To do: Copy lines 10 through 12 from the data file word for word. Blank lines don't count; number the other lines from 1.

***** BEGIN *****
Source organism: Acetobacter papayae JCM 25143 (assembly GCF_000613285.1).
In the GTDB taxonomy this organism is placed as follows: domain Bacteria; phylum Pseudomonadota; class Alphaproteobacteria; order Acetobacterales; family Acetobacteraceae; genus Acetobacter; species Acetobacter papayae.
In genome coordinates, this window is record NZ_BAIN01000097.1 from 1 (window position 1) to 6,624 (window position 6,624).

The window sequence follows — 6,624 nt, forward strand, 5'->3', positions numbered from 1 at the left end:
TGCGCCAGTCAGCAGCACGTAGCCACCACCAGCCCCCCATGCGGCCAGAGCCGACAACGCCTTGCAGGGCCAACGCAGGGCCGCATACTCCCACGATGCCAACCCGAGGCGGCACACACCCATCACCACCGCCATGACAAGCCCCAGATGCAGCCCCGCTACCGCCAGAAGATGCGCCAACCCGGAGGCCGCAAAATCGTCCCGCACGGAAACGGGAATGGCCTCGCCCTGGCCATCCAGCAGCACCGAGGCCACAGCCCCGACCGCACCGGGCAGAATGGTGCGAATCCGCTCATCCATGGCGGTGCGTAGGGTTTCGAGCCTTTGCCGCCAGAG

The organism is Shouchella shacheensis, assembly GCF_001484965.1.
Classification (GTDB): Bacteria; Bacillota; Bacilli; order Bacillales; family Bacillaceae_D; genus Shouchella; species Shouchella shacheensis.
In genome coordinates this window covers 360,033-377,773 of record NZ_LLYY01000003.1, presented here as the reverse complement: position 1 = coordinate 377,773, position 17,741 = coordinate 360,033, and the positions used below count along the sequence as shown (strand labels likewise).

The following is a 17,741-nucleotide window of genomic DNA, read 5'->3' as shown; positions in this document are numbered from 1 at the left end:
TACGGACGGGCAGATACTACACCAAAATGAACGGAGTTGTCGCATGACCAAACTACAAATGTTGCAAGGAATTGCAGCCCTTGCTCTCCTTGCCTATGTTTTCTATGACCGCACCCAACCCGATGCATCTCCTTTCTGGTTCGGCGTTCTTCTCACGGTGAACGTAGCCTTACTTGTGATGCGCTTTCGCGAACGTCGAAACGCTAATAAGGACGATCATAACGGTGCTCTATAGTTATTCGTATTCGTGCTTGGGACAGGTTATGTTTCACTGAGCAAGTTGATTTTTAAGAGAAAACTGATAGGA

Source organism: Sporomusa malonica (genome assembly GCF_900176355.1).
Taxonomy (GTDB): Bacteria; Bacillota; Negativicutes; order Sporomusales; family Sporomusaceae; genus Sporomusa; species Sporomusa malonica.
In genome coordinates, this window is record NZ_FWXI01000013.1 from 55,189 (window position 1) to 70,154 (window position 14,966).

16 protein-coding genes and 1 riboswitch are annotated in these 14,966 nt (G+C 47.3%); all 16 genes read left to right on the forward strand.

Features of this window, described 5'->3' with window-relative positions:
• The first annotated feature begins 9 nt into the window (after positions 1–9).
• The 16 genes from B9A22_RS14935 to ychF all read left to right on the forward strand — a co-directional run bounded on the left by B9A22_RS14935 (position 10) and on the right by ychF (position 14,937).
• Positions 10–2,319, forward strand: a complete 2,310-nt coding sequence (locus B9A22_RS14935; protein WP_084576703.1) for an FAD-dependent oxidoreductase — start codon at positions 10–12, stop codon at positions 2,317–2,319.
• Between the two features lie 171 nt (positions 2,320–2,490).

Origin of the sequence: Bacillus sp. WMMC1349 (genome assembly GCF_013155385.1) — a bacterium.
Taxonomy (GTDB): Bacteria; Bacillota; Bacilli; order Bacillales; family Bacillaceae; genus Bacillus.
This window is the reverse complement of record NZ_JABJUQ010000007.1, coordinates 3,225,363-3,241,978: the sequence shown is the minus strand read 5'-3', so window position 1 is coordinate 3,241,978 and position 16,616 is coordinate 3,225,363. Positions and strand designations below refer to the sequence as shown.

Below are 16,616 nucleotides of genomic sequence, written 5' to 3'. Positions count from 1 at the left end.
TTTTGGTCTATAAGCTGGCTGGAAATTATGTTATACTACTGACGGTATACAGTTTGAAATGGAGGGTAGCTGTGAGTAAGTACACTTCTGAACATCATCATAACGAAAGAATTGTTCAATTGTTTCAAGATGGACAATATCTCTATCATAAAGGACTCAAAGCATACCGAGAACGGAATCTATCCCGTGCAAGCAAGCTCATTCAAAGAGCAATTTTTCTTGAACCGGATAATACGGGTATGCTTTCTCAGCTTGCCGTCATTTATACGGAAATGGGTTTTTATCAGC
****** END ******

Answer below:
TACGGACGGGCAGATACTACACCAAAATGAACGGAGTTGTCGCATGACCAAACTACAAATGTTGCAAGGAATTGCAGCCCTTGCTCTCCTTGCCTATGTTTTCTATGACCGCACCCAACCCGATGCATCTCCTTTCTGGTTCGGCGTTCTTCTCACGGTGAACGTAGCCTTACTTGTGATGCGCTTTCGCGAACGTCGAAACGCTAATAAGGACGATCATAACGGTGCTCTATAGTTATTCGTATTCGTGCTTGGGACAGGTTATGTTTCACTGAGCAAGTTGATTTTTAAGAGAAAACTGATAGGA

Source organism: Sporomusa malonica (genome assembly GCF_900176355.1).
Taxonomy (GTDB): Bacteria; Bacillota; Negativicutes; order Sporomusales; family Sporomusaceae; genus Sporomusa; species Sporomusa malonica.